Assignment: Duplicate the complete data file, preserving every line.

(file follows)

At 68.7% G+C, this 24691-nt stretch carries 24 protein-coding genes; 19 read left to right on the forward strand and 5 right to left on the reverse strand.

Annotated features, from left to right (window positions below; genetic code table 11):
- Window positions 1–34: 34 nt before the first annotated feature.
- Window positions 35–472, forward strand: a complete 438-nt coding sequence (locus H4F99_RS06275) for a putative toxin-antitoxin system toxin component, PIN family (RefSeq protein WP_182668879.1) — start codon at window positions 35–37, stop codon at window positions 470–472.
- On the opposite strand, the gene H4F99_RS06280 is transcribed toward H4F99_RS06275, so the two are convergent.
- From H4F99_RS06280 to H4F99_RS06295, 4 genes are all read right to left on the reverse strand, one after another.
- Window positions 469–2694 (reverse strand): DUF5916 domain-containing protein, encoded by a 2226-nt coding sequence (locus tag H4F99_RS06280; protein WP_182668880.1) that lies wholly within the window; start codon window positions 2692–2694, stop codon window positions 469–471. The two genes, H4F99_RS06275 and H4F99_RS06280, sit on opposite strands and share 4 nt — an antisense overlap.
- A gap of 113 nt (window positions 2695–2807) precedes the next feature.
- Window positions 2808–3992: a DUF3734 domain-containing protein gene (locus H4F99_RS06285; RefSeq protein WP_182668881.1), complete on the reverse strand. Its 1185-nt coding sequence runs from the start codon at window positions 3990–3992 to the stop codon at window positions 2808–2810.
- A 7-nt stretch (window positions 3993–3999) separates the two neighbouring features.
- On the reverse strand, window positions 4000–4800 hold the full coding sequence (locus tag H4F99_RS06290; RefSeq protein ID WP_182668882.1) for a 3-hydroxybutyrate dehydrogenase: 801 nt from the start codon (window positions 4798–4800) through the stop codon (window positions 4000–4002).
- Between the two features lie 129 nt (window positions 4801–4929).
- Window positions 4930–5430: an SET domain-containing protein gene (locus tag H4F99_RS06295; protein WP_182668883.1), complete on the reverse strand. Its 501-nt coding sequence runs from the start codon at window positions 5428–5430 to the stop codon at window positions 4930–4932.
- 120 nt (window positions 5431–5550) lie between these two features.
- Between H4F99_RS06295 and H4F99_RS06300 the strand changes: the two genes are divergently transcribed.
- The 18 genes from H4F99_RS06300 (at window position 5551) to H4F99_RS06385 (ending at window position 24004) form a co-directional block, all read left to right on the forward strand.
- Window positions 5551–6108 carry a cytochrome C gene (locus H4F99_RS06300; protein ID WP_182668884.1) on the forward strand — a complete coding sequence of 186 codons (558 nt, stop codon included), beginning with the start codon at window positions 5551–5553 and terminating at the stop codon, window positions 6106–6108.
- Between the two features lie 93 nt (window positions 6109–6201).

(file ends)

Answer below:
At 68.7% G+C, this 24691-nt stretch carries 24 protein-coding genes; 19 read left to right on the forward strand and 5 right to left on the reverse strand.

Annotated features, from left to right (window positions below; genetic code table 11):
- Window positions 1–34: 34 nt before the first annotated feature.
- Window positions 35–472, forward strand: a complete 438-nt coding sequence (locus H4F99_RS06275) for a putative toxin-antitoxin system toxin component, PIN family (RefSeq protein WP_182668879.1) — start codon at window positions 35–37, stop codon at window positions 470–472.
- On the opposite strand, the gene H4F99_RS06280 is transcribed toward H4F99_RS06275, so the two are convergent.
- From H4F99_RS06280 to H4F99_RS06295, 4 genes are all read right to left on the reverse strand, one after another.
- Window positions 469–2694 (reverse strand): DUF5916 domain-containing protein, encoded by a 2226-nt coding sequence (locus tag H4F99_RS06280; protein WP_182668880.1) that lies wholly within the window; start codon window positions 2692–2694, stop codon window positions 469–471. The two genes, H4F99_RS06275 and H4F99_RS06280, sit on opposite strands and share 4 nt — an antisense overlap.
- A gap of 113 nt (window positions 2695–2807) precedes the next feature.
- Window positions 2808–3992: a DUF3734 domain-containing protein gene (locus H4F99_RS06285; RefSeq protein WP_182668881.1), complete on the reverse strand. Its 1185-nt coding sequence runs from the start codon at window positions 3990–3992 to the stop codon at window positions 2808–2810.
- A 7-nt stretch (window positions 3993–3999) separates the two neighbouring features.
- On the reverse strand, window positions 4000–4800 hold the full coding sequence (locus tag H4F99_RS06290; RefSeq protein ID WP_182668882.1) for a 3-hydroxybutyrate dehydrogenase: 801 nt from the start codon (window positions 4798–4800) through the stop codon (window positions 4000–4002).
- Between the two features lie 129 nt (window positions 4801–4929).
- Window positions 4930–5430: an SET domain-containing protein gene (locus tag H4F99_RS06295; protein WP_182668883.1), complete on the reverse strand. Its 501-nt coding sequence runs from the start codon at window positions 5428–5430 to the stop codon at window positions 4930–4932.
- 120 nt (window positions 5431–5550) lie between these two features.
- Between H4F99_RS06295 and H4F99_RS06300 the strand changes: the two genes are divergently transcribed.
- The 18 genes from H4F99_RS06300 (at window position 5551) to H4F99_RS06385 (ending at window position 24004) form a co-directional block, all read left to right on the forward strand.
- Window positions 5551–6108 carry a cytochrome C gene (locus H4F99_RS06300; protein ID WP_182668884.1) on the forward strand — a complete coding sequence of 186 codons (558 nt, stop codon included), beginning with the start codon at window positions 5551–5553 and terminating at the stop codon, window positions 6106–6108.
- Between the two features lie 93 nt (window positions 6109–6201).